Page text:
- Abstract: This paper aims to explore how faith-based communities and its religious ethics determine pathways of migrant incorporation. The analysis focuses on the case of Venezuelan migrants transferred from Roraima by the Church of Jesus Christ of Latter-day Saints (also known as “Mormon”) to a medium-sized city in the province of the state of São Paulo. Through semi-structured interviews with Church members and migrants, participant observation in services, and ethnography in facilities of the Operação Acolhida in Boa Vista, the text addresses the organizational structure of the Church and its involvement in the reception of Venezuelans at the border and in the process of “interiorização” to other Brazilian states. By investigating the Mormon doctrine of “self-sufficiency” and the precarious nature of the labour incorporation of newcomers that it promotes, we argue that churches are important social institutions of arrival, although of limited reach.
Hale, Adrian. “Joking, prophetically: the use of humour in Mormon leaders’ sermons.” Comedy Studies (2023): 1-17.
- Abstract: The use of humour in sermons may seem incongruous, or distracting, since the traditional sermon’s function is seriously didactic. Nevertheless, and unusually perhaps for a ‘new’ minority Christian denomination whose members have a reputation for being ‘rather dour and pious’, there exists a strong tradition in the Mormon1 Church for sermonic humour. Indeed, this tradition is officially sanc- tioned and modelled by Church leaders, who – regarded by the membership as modern-day prophets and apostles – thus lend the tradition ecclesiastical authority endorsement. This paper seeks to contribute to the emerging area of research into minorities and humour, by presenting the results of an analysis of Church leaders’ sermonic humour. To study one religious minority’s sermonic humour, is to add to our wider understanding of minorities’ humour practices, suggesting how they might intersect with each other in an increas- ingly multicultural-multireligious community such as the USA.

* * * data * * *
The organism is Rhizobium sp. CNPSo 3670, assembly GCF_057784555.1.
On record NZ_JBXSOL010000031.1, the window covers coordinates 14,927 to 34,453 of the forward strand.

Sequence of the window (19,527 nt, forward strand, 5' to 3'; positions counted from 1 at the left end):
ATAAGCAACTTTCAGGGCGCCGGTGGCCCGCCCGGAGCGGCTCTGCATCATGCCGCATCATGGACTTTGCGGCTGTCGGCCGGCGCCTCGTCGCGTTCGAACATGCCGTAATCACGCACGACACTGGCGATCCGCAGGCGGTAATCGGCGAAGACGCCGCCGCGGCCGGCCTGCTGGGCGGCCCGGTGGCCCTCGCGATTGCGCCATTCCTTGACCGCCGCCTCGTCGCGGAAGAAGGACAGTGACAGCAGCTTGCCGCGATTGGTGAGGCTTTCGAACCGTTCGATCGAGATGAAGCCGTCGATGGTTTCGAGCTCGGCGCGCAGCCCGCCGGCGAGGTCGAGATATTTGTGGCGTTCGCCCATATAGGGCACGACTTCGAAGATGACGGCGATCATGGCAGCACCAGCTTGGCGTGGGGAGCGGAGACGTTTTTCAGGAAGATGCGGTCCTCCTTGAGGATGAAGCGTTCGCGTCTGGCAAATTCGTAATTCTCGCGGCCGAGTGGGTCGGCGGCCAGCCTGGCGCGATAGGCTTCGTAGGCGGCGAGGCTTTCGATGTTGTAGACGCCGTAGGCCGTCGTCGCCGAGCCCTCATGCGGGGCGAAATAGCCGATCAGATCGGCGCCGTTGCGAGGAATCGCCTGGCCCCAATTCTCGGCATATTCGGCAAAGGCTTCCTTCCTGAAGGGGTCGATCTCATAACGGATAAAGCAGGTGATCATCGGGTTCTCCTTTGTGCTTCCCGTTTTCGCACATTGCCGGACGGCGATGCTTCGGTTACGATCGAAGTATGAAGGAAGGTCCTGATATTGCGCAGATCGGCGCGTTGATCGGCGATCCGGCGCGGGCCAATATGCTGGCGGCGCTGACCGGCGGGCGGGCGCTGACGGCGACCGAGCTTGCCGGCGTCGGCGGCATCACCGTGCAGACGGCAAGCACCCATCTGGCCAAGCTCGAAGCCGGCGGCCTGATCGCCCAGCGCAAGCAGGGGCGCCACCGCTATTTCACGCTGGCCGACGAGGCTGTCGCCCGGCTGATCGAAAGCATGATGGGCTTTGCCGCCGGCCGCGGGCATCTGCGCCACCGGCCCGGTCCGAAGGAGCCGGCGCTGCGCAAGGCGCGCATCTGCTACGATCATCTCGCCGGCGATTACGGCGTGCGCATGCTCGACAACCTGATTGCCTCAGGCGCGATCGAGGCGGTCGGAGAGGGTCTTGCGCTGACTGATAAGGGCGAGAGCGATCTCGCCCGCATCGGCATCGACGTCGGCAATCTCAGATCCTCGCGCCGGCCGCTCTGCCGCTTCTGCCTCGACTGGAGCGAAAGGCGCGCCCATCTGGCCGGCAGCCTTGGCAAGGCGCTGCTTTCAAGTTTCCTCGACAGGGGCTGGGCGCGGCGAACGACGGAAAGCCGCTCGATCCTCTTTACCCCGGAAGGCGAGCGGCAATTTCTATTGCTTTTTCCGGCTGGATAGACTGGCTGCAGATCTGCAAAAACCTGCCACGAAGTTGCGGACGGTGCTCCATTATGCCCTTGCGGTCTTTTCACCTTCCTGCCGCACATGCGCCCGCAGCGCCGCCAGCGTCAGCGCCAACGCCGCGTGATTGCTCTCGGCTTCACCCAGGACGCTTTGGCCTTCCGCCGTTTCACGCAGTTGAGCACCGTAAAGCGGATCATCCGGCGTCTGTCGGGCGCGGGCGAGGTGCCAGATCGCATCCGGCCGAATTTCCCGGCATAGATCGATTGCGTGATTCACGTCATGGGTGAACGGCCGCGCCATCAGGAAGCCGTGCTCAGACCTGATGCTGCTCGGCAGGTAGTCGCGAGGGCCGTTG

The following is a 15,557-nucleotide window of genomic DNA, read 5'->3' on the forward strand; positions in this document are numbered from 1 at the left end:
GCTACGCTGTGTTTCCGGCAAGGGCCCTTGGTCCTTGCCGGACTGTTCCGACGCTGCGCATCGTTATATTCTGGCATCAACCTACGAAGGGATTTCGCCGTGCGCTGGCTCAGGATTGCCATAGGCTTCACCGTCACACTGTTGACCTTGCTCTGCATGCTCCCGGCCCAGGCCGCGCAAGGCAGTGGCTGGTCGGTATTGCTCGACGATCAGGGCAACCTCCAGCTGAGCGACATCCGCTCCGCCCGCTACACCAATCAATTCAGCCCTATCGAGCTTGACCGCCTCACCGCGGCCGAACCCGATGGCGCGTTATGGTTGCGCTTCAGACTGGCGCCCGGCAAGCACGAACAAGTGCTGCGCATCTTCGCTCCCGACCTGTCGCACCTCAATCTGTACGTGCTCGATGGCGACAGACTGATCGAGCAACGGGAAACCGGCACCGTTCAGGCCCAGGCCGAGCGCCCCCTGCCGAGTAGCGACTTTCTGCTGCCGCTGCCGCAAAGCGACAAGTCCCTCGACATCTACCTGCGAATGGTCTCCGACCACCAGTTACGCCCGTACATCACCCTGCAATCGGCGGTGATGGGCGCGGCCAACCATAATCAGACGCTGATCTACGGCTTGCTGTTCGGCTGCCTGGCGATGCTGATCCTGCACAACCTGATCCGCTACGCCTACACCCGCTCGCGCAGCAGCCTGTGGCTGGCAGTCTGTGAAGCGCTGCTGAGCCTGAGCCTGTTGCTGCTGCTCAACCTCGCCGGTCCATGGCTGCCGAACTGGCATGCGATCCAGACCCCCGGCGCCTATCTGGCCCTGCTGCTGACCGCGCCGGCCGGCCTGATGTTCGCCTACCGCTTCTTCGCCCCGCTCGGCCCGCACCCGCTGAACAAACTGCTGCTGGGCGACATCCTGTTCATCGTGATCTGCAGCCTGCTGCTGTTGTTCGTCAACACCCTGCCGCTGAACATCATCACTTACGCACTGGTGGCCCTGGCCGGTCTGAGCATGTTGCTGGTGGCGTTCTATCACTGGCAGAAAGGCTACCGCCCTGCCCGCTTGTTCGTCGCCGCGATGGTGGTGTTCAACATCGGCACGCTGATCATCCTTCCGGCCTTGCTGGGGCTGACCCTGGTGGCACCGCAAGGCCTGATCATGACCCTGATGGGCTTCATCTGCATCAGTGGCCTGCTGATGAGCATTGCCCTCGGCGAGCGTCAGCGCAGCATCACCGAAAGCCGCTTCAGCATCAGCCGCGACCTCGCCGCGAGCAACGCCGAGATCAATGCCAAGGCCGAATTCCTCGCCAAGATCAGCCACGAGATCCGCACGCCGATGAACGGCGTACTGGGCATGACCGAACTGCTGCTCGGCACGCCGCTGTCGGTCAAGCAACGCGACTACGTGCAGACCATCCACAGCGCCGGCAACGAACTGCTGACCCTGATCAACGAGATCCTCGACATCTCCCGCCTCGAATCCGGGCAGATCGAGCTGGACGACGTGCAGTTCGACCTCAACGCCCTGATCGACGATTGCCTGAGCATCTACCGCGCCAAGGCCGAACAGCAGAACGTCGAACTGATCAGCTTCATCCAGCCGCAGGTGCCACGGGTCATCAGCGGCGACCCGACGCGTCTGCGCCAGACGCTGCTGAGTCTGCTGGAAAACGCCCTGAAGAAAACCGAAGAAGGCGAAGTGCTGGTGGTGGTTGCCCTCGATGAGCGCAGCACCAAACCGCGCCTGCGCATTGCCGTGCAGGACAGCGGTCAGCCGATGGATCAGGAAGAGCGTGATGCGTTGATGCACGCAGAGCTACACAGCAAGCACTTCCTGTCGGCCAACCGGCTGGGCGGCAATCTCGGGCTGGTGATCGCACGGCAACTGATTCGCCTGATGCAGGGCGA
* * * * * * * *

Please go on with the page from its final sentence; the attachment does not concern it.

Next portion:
Handley, George B. Lowell L. Bennion: A Mormon Educator. University of Illinois Press, 2023.
Coyne, Sarah M., Chenae Christensen Duerden, J. Andan Sheppard, Sarah Ashby, Megan Van Alfen, Holly Harris, Ben Schilaty et al. ““I’ll Walk with You”: LGBTQ+ Individuals and Religious Belonging.” Journal of Homosexuality (2023): 1-23.
- Research on LGBTQ+ individuals, belonging, and religiosity has been mixed. Some studies have illustrated the ways religion can harm LGBTQ+ individuals while others suggest religion has positive impacts. In the current study, we sought to understand this complexity by examining the experiences of LGBTQ+ individuals who have been or currently are affiliated with The Church of Jesus Christ of Latter-day Saints (i.e. Mormon, LDS). A thematic analysis of 100 interviews with LGBTQ+ individuals currently or previously affiliated with the Church revealed various ways they feel belonging or the lack thereof in Latter-day Saint congregations and communities. These include sharing physical space, being invited to and included at events, receiving gifts or acts of service, seeing others’ safety signals, hearing accepting and character-affirming language, and having others listen to them and give them voice. With the intent of fostering belonging, we discuss implications of this research for church communities and propose the belonging in practice: LGBTQ+ and religion model.